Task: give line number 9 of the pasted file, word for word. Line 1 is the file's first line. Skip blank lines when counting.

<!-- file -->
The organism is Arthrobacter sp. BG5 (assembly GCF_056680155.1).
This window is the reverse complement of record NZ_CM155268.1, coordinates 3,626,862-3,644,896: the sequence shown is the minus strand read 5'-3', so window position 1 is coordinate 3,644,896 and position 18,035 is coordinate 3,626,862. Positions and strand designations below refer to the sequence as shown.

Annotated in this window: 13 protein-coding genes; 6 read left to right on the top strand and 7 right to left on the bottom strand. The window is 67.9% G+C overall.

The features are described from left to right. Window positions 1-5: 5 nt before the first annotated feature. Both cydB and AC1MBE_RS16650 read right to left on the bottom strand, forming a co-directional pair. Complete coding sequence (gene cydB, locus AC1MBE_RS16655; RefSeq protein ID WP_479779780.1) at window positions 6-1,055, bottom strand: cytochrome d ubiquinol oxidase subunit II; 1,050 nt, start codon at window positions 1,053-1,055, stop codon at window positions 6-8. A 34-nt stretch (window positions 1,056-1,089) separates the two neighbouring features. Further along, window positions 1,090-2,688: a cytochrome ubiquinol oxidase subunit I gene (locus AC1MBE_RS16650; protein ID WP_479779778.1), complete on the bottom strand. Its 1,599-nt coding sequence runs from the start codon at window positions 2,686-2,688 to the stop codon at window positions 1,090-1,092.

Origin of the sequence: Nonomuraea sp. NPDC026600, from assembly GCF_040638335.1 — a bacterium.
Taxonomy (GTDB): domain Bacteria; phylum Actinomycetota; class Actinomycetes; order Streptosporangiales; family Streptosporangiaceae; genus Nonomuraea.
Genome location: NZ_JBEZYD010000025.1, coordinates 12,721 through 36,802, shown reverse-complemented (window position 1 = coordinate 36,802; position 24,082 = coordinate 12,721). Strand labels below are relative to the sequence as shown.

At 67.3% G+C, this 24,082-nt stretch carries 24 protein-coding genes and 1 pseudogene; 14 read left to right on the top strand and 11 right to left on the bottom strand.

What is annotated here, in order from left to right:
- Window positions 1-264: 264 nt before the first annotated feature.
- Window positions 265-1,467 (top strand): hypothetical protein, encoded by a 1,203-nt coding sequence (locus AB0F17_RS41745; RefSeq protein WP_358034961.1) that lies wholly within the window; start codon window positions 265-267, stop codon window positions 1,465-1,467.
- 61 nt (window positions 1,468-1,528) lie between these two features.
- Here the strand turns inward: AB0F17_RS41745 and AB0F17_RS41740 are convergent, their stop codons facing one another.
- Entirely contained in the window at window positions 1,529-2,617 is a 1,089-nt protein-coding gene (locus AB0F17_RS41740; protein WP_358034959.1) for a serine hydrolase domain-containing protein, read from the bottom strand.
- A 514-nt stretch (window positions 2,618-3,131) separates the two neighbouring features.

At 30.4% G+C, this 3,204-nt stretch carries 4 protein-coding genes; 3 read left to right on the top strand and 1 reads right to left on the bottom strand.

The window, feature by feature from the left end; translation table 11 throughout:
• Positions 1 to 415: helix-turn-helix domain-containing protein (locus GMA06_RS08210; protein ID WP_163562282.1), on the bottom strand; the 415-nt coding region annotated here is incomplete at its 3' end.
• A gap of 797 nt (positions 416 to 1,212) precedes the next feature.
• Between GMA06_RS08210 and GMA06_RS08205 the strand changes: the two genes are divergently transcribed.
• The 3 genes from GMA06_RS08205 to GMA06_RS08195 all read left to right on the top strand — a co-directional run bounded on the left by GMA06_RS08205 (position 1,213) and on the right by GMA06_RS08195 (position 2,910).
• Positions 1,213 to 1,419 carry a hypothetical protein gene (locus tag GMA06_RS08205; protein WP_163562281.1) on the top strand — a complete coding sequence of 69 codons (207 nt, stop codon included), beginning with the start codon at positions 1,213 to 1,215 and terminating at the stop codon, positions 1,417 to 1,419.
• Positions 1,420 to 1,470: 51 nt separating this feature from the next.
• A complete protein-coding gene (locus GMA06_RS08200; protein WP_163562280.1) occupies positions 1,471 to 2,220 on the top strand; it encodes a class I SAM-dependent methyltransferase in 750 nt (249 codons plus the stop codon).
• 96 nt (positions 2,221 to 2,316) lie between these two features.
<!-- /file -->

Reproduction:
What is annotated here, in order from left to right: